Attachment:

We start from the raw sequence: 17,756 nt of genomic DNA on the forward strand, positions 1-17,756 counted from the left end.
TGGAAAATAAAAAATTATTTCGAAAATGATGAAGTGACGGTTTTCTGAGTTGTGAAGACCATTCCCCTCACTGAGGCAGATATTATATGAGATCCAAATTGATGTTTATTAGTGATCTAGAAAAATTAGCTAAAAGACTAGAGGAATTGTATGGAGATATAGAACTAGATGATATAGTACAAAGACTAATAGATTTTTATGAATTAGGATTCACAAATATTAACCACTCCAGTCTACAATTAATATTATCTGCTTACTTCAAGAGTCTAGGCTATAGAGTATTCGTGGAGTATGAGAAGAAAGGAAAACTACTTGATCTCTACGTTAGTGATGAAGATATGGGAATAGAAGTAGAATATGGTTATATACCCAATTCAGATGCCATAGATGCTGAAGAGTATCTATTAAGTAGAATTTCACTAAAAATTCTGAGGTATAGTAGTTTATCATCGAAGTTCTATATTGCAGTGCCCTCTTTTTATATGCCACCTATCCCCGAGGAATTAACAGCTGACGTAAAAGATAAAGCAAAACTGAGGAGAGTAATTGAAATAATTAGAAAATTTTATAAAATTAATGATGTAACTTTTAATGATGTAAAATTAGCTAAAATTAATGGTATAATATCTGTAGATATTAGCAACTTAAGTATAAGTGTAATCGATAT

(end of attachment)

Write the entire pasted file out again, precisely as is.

We start from the raw sequence: 17,756 nt of genomic DNA on the forward strand, positions 1-17,756 counted from the left end.
TGGAAAATAAAAAATTATTTCGAAAATGATGAAGTGACGGTTTTCTGAGTTGTGAAGACCATTCCCCTCACTGAGGCAGATATTATATGAGATCCAAATTGATGTTTATTAGTGATCTAGAAAAATTAGCTAAAAGACTAGAGGAATTGTATGGAGATATAGAACTAGATGATATAGTACAAAGACTAATAGATTTTTATGAATTAGGATTCACAAATATTAACCACTCCAGTCTACAATTAATATTATCTGCTTACTTCAAGAGTCTAGGCTATAGAGTATTCGTGGAGTATGAGAAGAAAGGAAAACTACTTGATCTCTACGTTAGTGATGAAGATATGGGAATAGAAGTAGAATATGGTTATATACCCAATTCAGATGCCATAGATGCTGAAGAGTATCTATTAAGTAGAATTTCACTAAAAATTCTGAGGTATAGTAGTTTATCATCGAAGTTCTATATTGCAGTGCCCTCTTTTTATATGCCACCTATCCCCGAGGAATTAACAGCTGACGTAAAAGATAAAGCAAAACTGAGGAGAGTAATTGAAATAATTAGAAAATTTTATAAAATTAATGATGTAACTTTTAATGATGTAAAATTAGCTAAAATTAATGGTATAATATCTGTAGATATTAGCAACTTAAGTATAAGTGTAATCGATAT